Crafting each sound from scratch with unapologetic, exacting precision, Holy Ghost!’s penchant for in-the-studio perfectionism has delivered hit after hit to the dancefloor. This analog approach to “electronic” music heavily informs the band’s third album Workcoming June 21, 2019 on West End Records.
A return to the heady ethos that drove Holy Ghost!’s earliest releases, Work sees New York City natives Alex Frankel and Nick Millhiser revisit the freedom from expectations that suffused their 2011 self-titled debut full-length. It was a situation that stemmed partly from circumstances: They dismantled their basement Brooklyn studio and moved to a small room that a few musician friends were renting above a doctor’s office (incidentally the same address where they mixed Holy Ghost!). Due to space limitations, they pared their extensive gear collection down to just two synths, a Yamaha CS80 and a Mini Moog. “Not necessarily the bare necessities, but what would make for the most interesting limited palette,” says Millhiser. “David Bowie didn’t have every fucking synthesizer on earth to make Low. He had two. And that’s one of my favorite synth records of all time.”
The 12-song collection features the buoyant but bittersweet, “Do This” which interweaves ambient chatter from a studio session with a Nile Rodgers-esque guitar, “Nicky Buckingham’s” Fleetwood Mac-inspired riffs and swelling strings are eerily danceable, whereas “Heaven Knows What” – the band’s slowest track to date – showcases an emotional depth and range only hinted at in past releases. Featuring the talents of musical peers including Sinkane’s Ahmed Gallab, Juan Maclean and LCD Soundsystem’s Nancy Whang, Rob Moose (Bon Iver, Paul Simon, David Bowie) and Alex Epton (Neon Indian, David Byrne), Work transcends its physical constraints to capture a spectrum of vibes that remain true to Holy Ghost!’s reverence for the art and craft of dance music.
The juxtaposition of organic and metropolitan is embodied in the album’s cover image Wheatfield – A Confrontation: Battery Park Landfill, Downtown Manhattan – The Harvest, 1982 by renowned conceptual artist Agnes Denes.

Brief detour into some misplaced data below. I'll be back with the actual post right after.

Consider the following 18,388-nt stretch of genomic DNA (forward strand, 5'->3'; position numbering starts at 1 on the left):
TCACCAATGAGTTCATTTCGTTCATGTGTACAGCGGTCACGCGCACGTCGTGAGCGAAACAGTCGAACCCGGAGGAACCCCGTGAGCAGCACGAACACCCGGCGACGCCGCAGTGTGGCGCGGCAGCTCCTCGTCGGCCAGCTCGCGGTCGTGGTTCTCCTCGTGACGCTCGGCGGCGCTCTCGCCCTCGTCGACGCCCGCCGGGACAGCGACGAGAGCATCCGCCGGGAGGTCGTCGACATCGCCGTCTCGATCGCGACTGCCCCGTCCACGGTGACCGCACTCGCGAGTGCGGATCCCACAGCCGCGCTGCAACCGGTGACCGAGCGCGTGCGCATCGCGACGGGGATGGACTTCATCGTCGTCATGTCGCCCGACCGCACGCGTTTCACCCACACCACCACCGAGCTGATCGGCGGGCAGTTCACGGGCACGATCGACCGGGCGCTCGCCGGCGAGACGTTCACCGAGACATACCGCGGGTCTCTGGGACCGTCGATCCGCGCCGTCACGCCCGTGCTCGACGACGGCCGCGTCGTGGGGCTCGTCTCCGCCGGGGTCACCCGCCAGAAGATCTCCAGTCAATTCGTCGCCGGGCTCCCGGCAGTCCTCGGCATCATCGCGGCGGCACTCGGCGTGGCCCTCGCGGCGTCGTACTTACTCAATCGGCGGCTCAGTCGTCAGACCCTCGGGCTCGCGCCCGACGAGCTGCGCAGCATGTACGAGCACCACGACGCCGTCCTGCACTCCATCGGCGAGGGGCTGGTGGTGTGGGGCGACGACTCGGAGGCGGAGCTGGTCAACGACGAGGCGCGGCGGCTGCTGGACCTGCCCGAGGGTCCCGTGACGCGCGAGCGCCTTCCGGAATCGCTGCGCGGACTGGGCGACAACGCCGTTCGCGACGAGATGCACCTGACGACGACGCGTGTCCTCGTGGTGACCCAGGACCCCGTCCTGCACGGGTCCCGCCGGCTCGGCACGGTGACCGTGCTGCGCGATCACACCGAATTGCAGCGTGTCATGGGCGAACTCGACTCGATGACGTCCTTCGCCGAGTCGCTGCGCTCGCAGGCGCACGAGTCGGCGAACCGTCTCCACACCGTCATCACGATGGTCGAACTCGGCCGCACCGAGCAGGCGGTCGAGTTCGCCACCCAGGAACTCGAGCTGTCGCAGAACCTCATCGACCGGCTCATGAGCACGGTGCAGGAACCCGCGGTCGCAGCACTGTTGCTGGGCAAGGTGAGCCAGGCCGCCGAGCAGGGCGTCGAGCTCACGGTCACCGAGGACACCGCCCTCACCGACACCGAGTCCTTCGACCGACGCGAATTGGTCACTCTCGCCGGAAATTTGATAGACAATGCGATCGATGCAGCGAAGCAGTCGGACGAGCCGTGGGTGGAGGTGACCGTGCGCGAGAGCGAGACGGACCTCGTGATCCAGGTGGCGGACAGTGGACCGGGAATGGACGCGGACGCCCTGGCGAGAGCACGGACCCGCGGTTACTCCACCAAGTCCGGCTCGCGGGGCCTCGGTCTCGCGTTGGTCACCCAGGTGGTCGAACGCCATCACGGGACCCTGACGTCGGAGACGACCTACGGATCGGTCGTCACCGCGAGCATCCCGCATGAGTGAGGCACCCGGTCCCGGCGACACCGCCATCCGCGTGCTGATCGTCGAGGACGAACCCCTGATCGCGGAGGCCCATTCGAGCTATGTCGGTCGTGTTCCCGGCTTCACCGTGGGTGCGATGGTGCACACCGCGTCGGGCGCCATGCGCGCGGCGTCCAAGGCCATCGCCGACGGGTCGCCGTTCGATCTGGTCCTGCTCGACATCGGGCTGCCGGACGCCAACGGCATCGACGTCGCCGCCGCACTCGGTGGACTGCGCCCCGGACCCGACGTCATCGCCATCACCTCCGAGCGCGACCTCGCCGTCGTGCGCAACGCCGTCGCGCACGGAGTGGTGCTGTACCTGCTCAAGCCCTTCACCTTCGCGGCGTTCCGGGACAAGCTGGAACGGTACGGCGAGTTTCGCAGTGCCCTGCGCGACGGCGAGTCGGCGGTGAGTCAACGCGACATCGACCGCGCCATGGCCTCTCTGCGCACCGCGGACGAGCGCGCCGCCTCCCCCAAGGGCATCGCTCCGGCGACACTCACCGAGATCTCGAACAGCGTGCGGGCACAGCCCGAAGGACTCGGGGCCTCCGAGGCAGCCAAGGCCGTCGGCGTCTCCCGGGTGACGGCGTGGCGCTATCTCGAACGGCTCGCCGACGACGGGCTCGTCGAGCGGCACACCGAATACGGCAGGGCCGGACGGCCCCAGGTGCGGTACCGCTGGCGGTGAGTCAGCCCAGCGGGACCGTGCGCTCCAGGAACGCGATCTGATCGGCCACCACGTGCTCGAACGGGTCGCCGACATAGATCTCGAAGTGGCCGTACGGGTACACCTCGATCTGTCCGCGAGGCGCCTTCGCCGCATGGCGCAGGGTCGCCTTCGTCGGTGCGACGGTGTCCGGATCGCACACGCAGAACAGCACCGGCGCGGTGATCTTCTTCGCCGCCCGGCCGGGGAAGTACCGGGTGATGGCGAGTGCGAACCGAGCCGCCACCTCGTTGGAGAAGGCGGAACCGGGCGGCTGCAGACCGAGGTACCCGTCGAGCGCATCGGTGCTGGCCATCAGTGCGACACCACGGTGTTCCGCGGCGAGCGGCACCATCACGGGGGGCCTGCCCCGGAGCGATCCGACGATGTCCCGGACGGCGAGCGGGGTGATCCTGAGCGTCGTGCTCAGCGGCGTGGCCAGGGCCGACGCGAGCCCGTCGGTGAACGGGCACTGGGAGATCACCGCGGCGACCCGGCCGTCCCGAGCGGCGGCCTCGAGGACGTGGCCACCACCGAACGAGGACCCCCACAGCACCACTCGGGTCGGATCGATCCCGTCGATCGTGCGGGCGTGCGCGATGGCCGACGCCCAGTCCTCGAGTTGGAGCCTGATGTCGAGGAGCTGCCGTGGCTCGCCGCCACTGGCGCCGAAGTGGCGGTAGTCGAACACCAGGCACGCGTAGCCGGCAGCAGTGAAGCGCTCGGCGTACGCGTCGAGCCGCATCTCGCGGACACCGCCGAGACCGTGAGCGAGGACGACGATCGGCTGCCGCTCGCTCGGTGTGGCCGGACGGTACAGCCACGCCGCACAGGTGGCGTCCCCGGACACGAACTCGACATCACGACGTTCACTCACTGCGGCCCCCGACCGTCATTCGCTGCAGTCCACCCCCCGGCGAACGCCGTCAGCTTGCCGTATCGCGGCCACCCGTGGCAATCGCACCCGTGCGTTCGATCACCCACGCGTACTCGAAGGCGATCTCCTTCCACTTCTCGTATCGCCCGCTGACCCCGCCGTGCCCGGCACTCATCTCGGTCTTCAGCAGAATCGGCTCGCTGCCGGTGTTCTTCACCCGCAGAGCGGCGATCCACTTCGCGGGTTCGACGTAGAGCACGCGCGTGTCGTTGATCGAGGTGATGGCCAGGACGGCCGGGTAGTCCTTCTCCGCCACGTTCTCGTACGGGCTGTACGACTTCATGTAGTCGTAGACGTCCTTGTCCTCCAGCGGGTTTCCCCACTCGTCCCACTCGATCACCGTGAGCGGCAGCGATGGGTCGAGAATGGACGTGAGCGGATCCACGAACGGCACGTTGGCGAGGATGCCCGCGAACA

“We’ve been obsessed with images of The Harvest for years,” explains Frankel. “On a purely visual level, its infinitely surreal and beautiful. On a more conceptual level, as artists born in NYC the same year the field was planted, we’ve been drawn to it as statement about the value of process: You simply make something here, you plant the field, you do the “work”, and then over time its meaning changes shapes along with the city and world around it. We are eternally grateful to Agnes for giving us this image to use as the cover for our third full-length album. And we could not be more proud to be releasing this album on West End Records”
West End Records was established in 1976 by pioneering producer Mel Cheren (1933-2007), who is credited with ushering in the 12” remix single via music from luminaries such as Walter Gibbons, François Kevorkian, Larry Levan, Tom Moulton, and Arthur Russell. Cheren is also known for his AIDS activism in the 1980s. The label was recently featured at MoMA PS1’s third annual Come Together: Music Festival and Label Market, where a collection of rare printed materials from the foundational New York City record label and early days of disco was on display.
Epton on Broadway Part I
Epton on Broadway Part II
Heaven Knows What
One For Pete
My Happy House
Escape From Los Angeles
Upcoming Holy Ghost! Live Shows:
04-26 San Francisco, CA – The Independent
04-27 Los Angeles, CA – Globe Theatre
05-03 Washington, DC – U Street Music Hall
05-09 Guadalajara, México – Corona Capital at Autódromo Hermanos Rodríguez
06-21 New York, NY – Bowery Ballroom (Album Release Show)